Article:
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Wednesday, 26 September 2018 18:36

Since - Sense - Cents - Ask Scott: How do you use these words?

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Ask Scott: This question comes from Bob in Hangzhou, China.

Q. How do you use the word SINCE?

A. Great question! Like many words in English, it has MANY meanings and uses, so it has MANY translations in Chinese! It can give a reason for something, like "because" or "as."

1. It can give the reason for something, like "because" or "as."

  • Bob visited us in Nanjing since he lives in Hangzhou and it's not that far away.
  • Bob's English is getting better and better since he studies online with!
  • Since it's raining, we're going to stay home today.

2. It can mean "from then until now."

  •  David has played the piano since he was four years old. 
  •  I have been teaching since 1986.
  •  China has seen many changes since World War II.
  •  Ricky began learning English with and has been with us ever since. 
    (Note: Use "since" with a specific starting point in time.  Since 2:00. Since we graduated. Since last Friday. If you want to refer to a length of time WITHOUT a specific starting time point, use "for."  For example:
    He has played piano for five years.                         vs.    He has played piano since third grade.
    They have lived in New York for three years.          vs.    They have lived in New York since 2017.
    He has been eating for 30 minutes.                         vs.    He has been eating since 12:30.

Be careful. These two words SENSE and CENTS sound the same as SINCE, but have different meanings.




1. One of the faculties of sight, sound, touch, hearing, and taste (noun)

  • Young children learn about the Five Senses.
  • Both dogs and deer have an amazing sense of smell.
  • If you catch a cold and lose your sense of smell, you often lose your sense of taste too-- foods don't taste very good if you can't smell them.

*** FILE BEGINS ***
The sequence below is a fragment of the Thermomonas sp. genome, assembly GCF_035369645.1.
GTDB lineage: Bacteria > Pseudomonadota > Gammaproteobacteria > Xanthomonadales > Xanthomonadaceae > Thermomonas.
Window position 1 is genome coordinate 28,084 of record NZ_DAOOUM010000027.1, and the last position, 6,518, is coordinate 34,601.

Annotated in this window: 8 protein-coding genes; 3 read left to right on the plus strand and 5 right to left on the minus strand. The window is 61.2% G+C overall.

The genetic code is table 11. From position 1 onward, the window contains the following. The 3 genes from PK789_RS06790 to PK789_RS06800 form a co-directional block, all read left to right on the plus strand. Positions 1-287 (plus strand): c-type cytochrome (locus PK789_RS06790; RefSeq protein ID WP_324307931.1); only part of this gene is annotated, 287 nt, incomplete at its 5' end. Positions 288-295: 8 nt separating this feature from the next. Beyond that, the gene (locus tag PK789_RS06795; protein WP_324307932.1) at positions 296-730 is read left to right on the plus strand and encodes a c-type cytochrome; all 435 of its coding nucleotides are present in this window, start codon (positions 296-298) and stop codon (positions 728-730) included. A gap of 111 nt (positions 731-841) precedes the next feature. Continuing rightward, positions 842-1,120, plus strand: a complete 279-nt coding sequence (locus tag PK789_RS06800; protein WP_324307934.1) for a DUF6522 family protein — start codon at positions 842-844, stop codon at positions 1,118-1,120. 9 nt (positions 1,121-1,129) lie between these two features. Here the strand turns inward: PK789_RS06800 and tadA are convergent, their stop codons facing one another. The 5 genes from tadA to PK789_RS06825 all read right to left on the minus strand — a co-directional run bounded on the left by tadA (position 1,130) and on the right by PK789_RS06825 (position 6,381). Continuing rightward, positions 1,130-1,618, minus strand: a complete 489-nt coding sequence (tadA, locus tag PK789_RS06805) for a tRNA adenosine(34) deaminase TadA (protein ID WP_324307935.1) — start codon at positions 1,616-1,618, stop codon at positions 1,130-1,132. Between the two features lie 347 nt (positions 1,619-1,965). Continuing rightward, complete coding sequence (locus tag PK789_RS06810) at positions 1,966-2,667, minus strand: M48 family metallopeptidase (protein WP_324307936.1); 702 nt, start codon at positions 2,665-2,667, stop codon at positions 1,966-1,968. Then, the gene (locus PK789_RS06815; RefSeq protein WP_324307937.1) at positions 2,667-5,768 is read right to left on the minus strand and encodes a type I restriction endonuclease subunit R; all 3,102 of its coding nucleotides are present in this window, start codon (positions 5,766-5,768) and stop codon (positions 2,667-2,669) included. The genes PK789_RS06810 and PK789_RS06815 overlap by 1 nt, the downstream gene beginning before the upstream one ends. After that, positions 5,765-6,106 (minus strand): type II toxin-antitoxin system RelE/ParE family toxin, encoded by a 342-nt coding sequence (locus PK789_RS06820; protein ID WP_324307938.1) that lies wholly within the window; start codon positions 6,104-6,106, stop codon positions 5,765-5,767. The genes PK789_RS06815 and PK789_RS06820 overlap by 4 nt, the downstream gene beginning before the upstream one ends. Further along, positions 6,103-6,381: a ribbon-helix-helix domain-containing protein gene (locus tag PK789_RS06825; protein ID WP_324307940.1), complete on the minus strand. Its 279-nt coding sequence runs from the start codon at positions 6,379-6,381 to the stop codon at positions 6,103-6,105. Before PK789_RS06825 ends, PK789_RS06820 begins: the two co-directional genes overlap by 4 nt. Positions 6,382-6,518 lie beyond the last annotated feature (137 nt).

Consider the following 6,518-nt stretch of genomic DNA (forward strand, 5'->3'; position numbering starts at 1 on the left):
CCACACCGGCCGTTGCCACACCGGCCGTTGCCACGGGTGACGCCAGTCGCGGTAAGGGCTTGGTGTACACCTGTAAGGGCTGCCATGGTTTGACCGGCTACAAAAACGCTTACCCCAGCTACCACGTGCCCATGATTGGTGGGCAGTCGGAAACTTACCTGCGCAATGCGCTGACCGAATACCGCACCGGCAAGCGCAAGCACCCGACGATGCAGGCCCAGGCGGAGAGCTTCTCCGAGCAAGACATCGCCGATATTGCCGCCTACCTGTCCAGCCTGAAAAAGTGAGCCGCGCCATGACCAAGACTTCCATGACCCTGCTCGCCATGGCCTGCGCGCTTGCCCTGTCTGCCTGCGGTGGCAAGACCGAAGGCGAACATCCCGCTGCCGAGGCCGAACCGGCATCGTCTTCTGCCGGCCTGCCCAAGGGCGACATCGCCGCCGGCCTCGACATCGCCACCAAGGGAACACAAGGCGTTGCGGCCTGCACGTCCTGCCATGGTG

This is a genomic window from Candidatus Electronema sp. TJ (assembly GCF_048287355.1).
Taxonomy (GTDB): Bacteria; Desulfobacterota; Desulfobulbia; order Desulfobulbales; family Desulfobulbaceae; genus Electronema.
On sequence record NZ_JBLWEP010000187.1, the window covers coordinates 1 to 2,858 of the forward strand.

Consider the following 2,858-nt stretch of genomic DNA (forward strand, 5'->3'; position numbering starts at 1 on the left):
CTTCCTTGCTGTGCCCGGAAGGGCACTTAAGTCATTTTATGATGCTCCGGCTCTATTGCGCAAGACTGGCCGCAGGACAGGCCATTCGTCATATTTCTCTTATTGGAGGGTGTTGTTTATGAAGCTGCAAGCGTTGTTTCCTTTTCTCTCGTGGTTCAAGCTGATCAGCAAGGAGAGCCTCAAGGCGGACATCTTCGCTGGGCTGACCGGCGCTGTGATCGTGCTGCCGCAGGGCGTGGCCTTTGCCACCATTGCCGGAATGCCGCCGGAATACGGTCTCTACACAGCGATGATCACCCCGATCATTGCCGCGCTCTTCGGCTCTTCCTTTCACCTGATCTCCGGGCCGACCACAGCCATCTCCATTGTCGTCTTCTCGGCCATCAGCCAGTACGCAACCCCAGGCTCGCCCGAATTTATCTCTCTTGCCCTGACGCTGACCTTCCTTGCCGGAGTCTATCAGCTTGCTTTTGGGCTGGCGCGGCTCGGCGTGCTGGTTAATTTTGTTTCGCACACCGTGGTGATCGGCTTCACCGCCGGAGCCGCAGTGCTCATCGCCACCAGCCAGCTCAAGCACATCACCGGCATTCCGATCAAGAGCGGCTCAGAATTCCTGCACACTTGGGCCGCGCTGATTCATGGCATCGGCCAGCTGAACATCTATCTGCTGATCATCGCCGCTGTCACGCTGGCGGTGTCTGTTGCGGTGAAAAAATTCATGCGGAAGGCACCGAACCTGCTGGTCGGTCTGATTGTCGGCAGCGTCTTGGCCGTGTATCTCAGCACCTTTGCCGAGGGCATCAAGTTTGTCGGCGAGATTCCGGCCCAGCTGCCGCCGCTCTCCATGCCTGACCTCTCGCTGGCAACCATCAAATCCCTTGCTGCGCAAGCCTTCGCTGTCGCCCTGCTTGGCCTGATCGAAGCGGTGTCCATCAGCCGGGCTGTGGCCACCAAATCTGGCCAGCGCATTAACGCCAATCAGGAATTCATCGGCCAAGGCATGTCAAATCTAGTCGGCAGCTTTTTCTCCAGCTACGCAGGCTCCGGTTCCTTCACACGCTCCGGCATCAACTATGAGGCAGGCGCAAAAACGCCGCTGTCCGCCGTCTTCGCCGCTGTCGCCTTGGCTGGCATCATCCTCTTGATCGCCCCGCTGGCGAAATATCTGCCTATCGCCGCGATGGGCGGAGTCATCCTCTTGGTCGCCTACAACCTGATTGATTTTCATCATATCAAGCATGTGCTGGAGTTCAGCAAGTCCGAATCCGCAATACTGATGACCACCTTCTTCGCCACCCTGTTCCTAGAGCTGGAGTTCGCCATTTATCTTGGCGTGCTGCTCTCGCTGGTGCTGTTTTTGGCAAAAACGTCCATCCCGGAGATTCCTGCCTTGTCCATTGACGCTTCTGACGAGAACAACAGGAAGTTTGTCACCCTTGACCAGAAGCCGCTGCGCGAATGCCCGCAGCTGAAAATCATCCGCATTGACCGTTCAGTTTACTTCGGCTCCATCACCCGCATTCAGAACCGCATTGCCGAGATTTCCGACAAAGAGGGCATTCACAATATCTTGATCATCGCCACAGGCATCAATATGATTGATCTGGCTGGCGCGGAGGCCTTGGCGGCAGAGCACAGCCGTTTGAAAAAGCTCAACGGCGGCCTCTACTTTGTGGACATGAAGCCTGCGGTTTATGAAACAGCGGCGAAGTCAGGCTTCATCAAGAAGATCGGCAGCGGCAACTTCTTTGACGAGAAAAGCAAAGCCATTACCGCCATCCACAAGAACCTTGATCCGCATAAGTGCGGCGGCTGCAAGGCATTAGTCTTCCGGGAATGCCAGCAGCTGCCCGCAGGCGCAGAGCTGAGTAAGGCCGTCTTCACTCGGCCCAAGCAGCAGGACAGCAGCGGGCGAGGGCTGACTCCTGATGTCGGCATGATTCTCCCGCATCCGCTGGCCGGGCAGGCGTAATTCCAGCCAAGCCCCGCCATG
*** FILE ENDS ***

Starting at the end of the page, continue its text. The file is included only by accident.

2. A "gut feeling," understanding or intuition (noun)

  • The longer he was there, he had a sense that something was not right.
  • Billy had a strong sense of regret when he realized he had been wasting a lot of time in high school.
  • Robert felt a huge sense of accomplishment when he graduated in the top 10% of his high school class. 

3. An inborn ability or strength (noun)

  • Mom has a very strong sense of right and wrong.
  • Deborah has a great sense of direction; she seldom gets lost.
  • Dad has a great sense of humor; that's probably what helps him stay young. 

1. To feel or figure something out (verb)

  • We sensed that something was wrong with the neighbors, but we couldn't identify what it was.
  • Dad sensed that Marie was trying to hide something, but he couldn't figure it out.
  • Betty sensed her friends might do something special for her birthday, but she never dreamed it would be a huge surprise party!


CENTS  Plural of "cent," 1 penny.

  • "When I was a kid, you could buy a whole bag of candy for just five cents," Grandpa told us.
  • "That will be five dollars and 37 cents," the cashier told us.
    Do you SENSE you want to improve your English skills? SINCE you already on this page, contact me today to find out how we can help you learn English online. You can learn safely and conveniently at your home or office. Does that make SENSE




Read 13355 times Last modified on Thursday, 04 October 2018 18:11
Scott Dreyer

A licensed teacher in the US state of Virginia since 1987, Scott Dreyer has been helping Chinese speakers improve their English since 1989. Dreyer lived in Taiwan from 1989-1999 where he learned Mandarin, met his wife, started his family, and realized he loved working with Chinese students. He became an award-winning author and started teaching ESL online in 2008. Dreyer and his wife and their four adult children make their home in the beautiful Roanoke Valley in the Blue Ridge Mountains of Virginia.

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